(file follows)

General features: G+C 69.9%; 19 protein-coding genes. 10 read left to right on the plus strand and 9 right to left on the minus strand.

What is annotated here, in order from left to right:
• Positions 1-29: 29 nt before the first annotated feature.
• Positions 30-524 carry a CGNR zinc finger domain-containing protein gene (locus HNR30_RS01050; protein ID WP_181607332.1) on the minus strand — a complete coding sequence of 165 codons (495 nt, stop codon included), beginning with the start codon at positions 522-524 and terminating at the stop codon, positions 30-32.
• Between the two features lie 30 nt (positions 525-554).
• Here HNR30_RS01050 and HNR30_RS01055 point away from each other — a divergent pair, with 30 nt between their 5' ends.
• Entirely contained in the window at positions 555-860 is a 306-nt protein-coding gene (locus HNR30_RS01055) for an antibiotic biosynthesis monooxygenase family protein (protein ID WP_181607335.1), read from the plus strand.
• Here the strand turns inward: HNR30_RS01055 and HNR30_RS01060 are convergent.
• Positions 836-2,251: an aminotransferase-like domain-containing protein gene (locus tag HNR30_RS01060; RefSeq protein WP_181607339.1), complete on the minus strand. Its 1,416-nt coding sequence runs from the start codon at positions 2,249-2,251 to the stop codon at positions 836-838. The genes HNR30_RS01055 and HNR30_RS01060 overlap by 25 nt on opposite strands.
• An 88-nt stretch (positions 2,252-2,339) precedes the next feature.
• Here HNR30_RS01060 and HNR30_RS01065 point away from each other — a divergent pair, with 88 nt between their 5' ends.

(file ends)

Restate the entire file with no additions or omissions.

General features: G+C 69.9%; 19 protein-coding genes. 10 read left to right on the plus strand and 9 right to left on the minus strand.

What is annotated here, in order from left to right:
• Positions 1-29: 29 nt before the first annotated feature.
• Positions 30-524 carry a CGNR zinc finger domain-containing protein gene (locus HNR30_RS01050; protein ID WP_181607332.1) on the minus strand — a complete coding sequence of 165 codons (495 nt, stop codon included), beginning with the start codon at positions 522-524 and terminating at the stop codon, positions 30-32.
• Between the two features lie 30 nt (positions 525-554).
• Here HNR30_RS01050 and HNR30_RS01055 point away from each other — a divergent pair, with 30 nt between their 5' ends.
• Entirely contained in the window at positions 555-860 is a 306-nt protein-coding gene (locus HNR30_RS01055) for an antibiotic biosynthesis monooxygenase family protein (protein ID WP_181607335.1), read from the plus strand.
• Here the strand turns inward: HNR30_RS01055 and HNR30_RS01060 are convergent.
• Positions 836-2,251: an aminotransferase-like domain-containing protein gene (locus tag HNR30_RS01060; RefSeq protein WP_181607339.1), complete on the minus strand. Its 1,416-nt coding sequence runs from the start codon at positions 2,249-2,251 to the stop codon at positions 836-838. The genes HNR30_RS01055 and HNR30_RS01060 overlap by 25 nt on opposite strands.
• An 88-nt stretch (positions 2,252-2,339) precedes the next feature.
• Here HNR30_RS01060 and HNR30_RS01065 point away from each other — a divergent pair, with 88 nt between their 5' ends.